Cassi Free tragically lost her 9-year-old son Andrew on a boating trip after carbon monoxide levels in his blood went sky high. Now she’s warning everyone about this serious danger in the hopes it will save lives.
Cassi Free and her family had taken many boating trips before. In fact, the Oklahoma family had decades of experience.
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But they had no idea their open-air boat was capable of generating deadly carbon monoxide levels. They didn’t know anything about open-air carbon monoxide poisoning.
“I had never heard of it and had no reason to seek out that information,” Cassi explained.
But then, her youngest son fell victim to this hidden danger. And the grieving mom became determined to get the message out.
“This is the hardest post I will ever have to write, but this information needs to be shared,” she said in a heart-wrenching post that’s gone viral.
A Day Of Open-Air Boating
The decision to share her family’s personal tragedy with the public wasn’t easy. Especially because posts like hers always seem to draw criticism and judgment. But Cassi Free bravely faced public scrutiny in an effort to save other families from the anguish hers experienced.
In June, Cassi and her family took their boat out for the first time in months.
“We had friends on the boat,” she said. “The adults were up front and the kids in the back.”
The group spent about 4-6 hours on the water, doing things like wakeboarding, wake surfing, and tubing.
As the sun started to set, they headed back to the dock. 9-year-old Andy curled up at the rear of the boat.
“No one saw him go unconscious,” Cassi Free says.
Certainly, no one suspected carbon monoxide levels as the cause of Andy’s behavior. After a long, fun day on the water, it would come as no surprise if one of the kids nodded off on the ride back to shore.
But as the adults started unloading the boat, they called the kids for help. And that’s when it became more obvious that something wasn’t quite right.
Carbon Monoxide Levels In Blood Prove Fatal
As the group was unloading from the boat, Andy fell overboard.
“The boat rocked just enough and Andy rolled right off the side,” Cassi explained. “No one even panicked at first.”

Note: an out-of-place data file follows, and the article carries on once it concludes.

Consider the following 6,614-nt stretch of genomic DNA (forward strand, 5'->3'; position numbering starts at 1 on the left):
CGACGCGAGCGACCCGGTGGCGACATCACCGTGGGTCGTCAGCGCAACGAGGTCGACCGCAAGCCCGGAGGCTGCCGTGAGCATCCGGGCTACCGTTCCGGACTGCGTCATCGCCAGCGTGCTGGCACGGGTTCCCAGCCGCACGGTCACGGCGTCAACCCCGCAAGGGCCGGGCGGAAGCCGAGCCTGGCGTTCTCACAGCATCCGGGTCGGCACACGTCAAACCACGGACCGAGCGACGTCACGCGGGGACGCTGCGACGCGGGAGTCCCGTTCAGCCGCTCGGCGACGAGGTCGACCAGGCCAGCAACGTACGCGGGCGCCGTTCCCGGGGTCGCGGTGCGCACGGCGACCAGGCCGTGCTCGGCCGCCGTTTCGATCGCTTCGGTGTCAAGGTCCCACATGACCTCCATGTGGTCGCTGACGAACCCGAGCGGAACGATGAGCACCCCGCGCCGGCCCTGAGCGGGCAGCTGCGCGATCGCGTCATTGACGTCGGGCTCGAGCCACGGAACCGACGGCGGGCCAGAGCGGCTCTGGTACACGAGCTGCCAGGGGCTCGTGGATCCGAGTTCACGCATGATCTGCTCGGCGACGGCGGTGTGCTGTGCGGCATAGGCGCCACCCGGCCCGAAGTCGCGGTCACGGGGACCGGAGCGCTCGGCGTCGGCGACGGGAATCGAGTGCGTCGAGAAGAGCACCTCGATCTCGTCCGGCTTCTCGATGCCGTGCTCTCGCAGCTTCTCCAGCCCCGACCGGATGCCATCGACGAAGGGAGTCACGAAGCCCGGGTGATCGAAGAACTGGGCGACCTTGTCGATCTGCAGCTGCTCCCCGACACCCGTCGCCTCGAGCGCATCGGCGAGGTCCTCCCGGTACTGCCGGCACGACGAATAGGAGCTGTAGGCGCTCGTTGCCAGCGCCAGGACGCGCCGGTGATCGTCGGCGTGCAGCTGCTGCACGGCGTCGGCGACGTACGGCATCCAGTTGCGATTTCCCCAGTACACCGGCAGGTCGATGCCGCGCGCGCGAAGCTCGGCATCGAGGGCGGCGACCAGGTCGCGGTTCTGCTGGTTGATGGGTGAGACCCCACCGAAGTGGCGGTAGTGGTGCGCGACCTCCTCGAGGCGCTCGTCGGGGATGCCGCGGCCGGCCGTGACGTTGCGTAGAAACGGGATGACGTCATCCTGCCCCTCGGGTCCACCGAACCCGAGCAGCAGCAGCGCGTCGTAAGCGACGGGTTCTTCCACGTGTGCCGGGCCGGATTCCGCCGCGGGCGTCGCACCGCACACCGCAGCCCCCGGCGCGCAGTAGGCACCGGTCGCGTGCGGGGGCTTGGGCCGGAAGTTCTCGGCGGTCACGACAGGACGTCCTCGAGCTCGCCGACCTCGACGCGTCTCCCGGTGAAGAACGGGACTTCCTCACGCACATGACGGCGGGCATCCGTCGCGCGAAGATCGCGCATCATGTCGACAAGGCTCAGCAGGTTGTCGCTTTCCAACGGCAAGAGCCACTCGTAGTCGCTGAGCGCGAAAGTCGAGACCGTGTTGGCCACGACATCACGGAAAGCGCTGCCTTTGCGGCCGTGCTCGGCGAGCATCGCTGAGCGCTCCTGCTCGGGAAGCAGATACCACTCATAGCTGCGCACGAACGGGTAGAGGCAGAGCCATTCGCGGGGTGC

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At this point, no one knew Andy was unconscious. The 9-year-old was a strong swimmer, so everyone figured he’d pop right back up. When he didn’t, they worried he might be caught on the boat. Two adults dove in to find him.
“They pulled him up and he was gone,” Cassi recalled.
Cassi knew there was no way her son would fall into the water and not wake up. So it was then she realized something else must be going on.
At first, she wondered if he might have had a concussion. But later, the autopsy report revealed the carbon monoxide levels in his blood came in at 72 percent. Doctors told the mom 30 percent is considered lethal.
“His so-called ‘drowning’ was secondary to the fact that he would have never lived at that level,” Cassi Free explained. “Had he not fallen over, had he made it into the car, even if he wouldn't have passed at the lake, he would've been so severely brain-damaged that he likely would've passed away in his sleep on the way home. Even if he would've gone immediately to the ER at that time, he still would've died. No medicine could've saved him at his levels.”
Coping With Tragedy
The only way to prevent Andy’s life would have been for the Free family to know that dangerous carbon monoxide levels are possible, even on open-air boats. But they didn’t. Which is why Cassi Free is sharing her family’s tragic story, in an effort to save others.
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“We couldn't have done anything differently with the knowledge we had,” she says. “But everyone else can.”
Andy’s older, bigger brothers were also treated that night at the hospital for Acute Carbon Monoxide Poisoning. And looking back, Cassi now realizes the carbon monoxide levels must have been impacting her children in previous boating trips. They just didn’t know it.
“After a long day, they might complain of a headache or they were exhausted,” she said. “But we just thought it was from being out in the sun.”
The Free family is doing the only thing you can do in tragedies like these. They are finding comfort in the fact that Andy didn’t suffer. And they are finding the blessings in the midst of all the pain.
“We could've lost all three of our children that night. As hard as it is to swallow, we were fortunate,” Cassi Free says. “Fortunate that Andy doesn't have to spend his life on life support. Fortunate that his brothers lived.”
Mom Warns Others To Watch Carbon Monoxide Levels
The grieving mom is also allowing God to bring purpose to her pain by using Andy’s story to warn others. It’s a way of educating others to the dangers of carbon monoxide levels on boats.
“Don't let Andy's death be in vain,” Cassi says. “Educate yourself and educate your friends and family. I do not want anyone else to ever experience what I am going through.”
This family will certainly be in our prayers. And we thank you, Cassi, for being brave enough to share your story as a way of helping others.
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Please be sure to share this story to help raise awareness on the dangers of carbon monoxide levels on boats!
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h/t: Good Morning America
Featured Image: Facebook/Cassandra Free